Why Africa?

Africa is a continent. A very large continent. And it is not appropriate to generalize about the whole of Africa. Nevertheless, there are characteristics that seem to apply to the entire continent. Take, for example, the phenomenon of population rejuvenation versus aging, which we see in many other parts of the world. Or consider the drive among young adults to prove themselves and seek affiliation with Western prosperity. This transformation translates into significant economic growth in several African countries, which in turn affects neighbouring ones.

Indeed, this situation has two distinct facets. On one hand, there are young people who perceive possibilities to contribute to their own countries and enthusiastically grasp those opportunities. On the other hand, there are less fortunate individuals who, fueled by desperation, seek asylum in Europe as refugees. Regardless of the circumstances, these developments have sparked my contemplation. Since 2004, I have been involved in outsourcing and outstaffing IT activities from Romania and Poland. This leads me to ponder: Could Africa potentially offer a solution to the anticipated challenges of an aging population and labor market shortages in Europe?

The situation is not inherently favorable. Africa, being a continent outside Europe, possesses a distinct culture. One might wonder about the work ethic in this context. However, I encountered comparable challenges in my past work in Eastern Europe. At that time, there were frequent reports about Romanian gangs engaging in card skimming, a form of bank card fraud where cards are duplicated to withdraw money from accounts. I vividly recall this because mentioning our highly skilled IT developers in Romania to potential clients often carried negative connotations. Fortunately, this perception changed swiftly. 

More and more companies recognized the added value of expanding their IT capacity to Eastern Europe. And on-site, I saw furniture, offices, and the whole streetscape change. In 2005, there were still horse carts and only Dacia model 1300 cars. By 2020, there was no trace of that anymore. Highly educated young people had developed themselves, were earning well, driving luxury lease cars, and buying nice apartments in the city center. Some of the early developers who worked for us successfully started their own IT businesses.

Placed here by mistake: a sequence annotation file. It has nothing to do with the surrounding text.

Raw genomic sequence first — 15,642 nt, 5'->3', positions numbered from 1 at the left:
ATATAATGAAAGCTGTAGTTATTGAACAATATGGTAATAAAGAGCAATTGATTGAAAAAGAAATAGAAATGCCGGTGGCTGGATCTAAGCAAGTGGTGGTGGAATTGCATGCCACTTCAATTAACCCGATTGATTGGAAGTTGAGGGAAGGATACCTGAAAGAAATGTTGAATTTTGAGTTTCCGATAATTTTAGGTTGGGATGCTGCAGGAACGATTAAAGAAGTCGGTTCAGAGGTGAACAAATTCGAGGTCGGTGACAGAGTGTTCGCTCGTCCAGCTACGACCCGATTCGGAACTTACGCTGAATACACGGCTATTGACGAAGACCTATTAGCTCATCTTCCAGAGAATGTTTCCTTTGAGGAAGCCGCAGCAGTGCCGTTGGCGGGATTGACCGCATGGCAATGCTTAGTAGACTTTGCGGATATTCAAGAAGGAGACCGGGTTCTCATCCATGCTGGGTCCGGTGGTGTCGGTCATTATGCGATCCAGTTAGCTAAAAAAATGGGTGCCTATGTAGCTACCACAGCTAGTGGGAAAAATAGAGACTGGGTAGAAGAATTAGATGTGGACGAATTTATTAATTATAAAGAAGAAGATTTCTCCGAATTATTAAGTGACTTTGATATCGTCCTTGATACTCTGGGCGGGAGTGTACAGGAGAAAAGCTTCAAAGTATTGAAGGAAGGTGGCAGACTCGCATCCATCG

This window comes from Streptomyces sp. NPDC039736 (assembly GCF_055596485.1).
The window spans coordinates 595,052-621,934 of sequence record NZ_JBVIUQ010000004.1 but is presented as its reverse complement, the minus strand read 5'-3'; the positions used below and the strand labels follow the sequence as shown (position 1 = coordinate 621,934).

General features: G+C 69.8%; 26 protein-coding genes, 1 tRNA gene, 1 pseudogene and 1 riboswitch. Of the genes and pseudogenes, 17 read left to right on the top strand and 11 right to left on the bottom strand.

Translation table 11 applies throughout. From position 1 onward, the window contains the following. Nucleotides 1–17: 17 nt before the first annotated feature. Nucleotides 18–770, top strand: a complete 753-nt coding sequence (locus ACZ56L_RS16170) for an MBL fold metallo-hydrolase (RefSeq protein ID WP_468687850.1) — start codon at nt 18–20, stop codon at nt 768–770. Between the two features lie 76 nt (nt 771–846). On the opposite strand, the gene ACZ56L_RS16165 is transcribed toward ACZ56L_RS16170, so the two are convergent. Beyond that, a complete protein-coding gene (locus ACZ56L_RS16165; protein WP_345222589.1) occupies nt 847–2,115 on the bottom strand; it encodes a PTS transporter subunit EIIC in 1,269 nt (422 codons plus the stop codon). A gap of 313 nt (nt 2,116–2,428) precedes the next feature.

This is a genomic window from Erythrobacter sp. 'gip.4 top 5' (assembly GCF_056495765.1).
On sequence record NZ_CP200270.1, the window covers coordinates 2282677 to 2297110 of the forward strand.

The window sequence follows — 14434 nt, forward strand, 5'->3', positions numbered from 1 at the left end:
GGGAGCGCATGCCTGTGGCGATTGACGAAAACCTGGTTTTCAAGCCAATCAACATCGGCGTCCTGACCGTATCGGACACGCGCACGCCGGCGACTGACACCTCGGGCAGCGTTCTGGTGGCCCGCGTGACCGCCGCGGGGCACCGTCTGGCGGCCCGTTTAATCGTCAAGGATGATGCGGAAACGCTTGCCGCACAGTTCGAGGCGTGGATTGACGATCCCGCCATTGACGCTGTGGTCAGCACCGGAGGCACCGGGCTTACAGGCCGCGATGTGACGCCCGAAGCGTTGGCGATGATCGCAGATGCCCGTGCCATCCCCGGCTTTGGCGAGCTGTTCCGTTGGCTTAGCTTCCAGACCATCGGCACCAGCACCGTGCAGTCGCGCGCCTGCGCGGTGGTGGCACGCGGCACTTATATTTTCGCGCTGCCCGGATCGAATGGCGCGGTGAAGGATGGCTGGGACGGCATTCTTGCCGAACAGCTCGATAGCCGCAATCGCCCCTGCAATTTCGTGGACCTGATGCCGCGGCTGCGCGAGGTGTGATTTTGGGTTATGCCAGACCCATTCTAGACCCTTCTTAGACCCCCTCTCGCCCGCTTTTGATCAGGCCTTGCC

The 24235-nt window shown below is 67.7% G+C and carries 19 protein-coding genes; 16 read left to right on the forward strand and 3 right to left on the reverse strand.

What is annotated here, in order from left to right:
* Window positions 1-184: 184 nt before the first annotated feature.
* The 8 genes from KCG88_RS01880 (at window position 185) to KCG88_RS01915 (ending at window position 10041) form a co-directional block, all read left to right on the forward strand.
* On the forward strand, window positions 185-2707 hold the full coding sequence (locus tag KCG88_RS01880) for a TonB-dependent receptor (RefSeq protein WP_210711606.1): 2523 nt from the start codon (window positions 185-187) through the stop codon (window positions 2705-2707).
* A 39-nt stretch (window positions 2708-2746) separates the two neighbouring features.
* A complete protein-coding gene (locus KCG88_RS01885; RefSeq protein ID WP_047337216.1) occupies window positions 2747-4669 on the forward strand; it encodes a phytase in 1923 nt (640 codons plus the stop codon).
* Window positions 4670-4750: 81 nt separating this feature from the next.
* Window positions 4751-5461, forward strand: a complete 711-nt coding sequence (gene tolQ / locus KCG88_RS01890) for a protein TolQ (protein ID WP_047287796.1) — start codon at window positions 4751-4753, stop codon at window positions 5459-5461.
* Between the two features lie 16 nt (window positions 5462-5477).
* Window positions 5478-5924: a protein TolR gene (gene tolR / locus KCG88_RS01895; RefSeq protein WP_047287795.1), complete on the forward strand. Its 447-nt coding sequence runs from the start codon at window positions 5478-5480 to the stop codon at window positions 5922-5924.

However, a drawback of this success was that competing solely on price became less straightforward. Nevertheless, this was acceptable. The rise in costs appeared to correlate with the increasing trust in exceptional quality and availability. Furthermore, it was a foreseeable progression. Nonetheless, availability gradually became more challenging. Similar to other places, the labor market in Romania experienced tightness.

I am no longer involved with or in Romania. So, I have come up with the idea that Africa could potentially be a new source for the labor needs in Europe. I understand that in the IT domain, this is easier to achieve than, let's say, in healthcare or construction. But there is more than meets the eye. 

I firmly believe that fostering collaboration between African and Dutch developers will yield more than just software products. It fosters mutual trust and familiarity, eradicating unwarranted mistrust and, ultimately, opening new avenues. It allows for regulated labor flows from Africa to Europe, surpassing the challenges posed by current refugee migration. This concept extends to other sectors as well, where remote work may not be feasible. After all, unfamiliarity breeds contempt, and now we have the opportunity to address it. Moreover, success in one sector in Africa, such as IT in this case, creates opportunities for others. Economic growth in one industry has a ripple effect, benefiting diverse sectors ranging from cleaning, retail, and hospitality to services and construction. This collective progress contributes significantly to curtailing undesirable migration.

We have discovered two highly motivated and exceptionally talented young individuals in Nairobi, who possess the ambition to carve out their own path. These two individuals remind me of the early days in Romania, where potential and determination converged. I eagerly anticipate joining forces with them to establish an IT outsourcing company along the Europe-Africa axis. Together, we aim to embark on an exciting journey of growth and opportunity.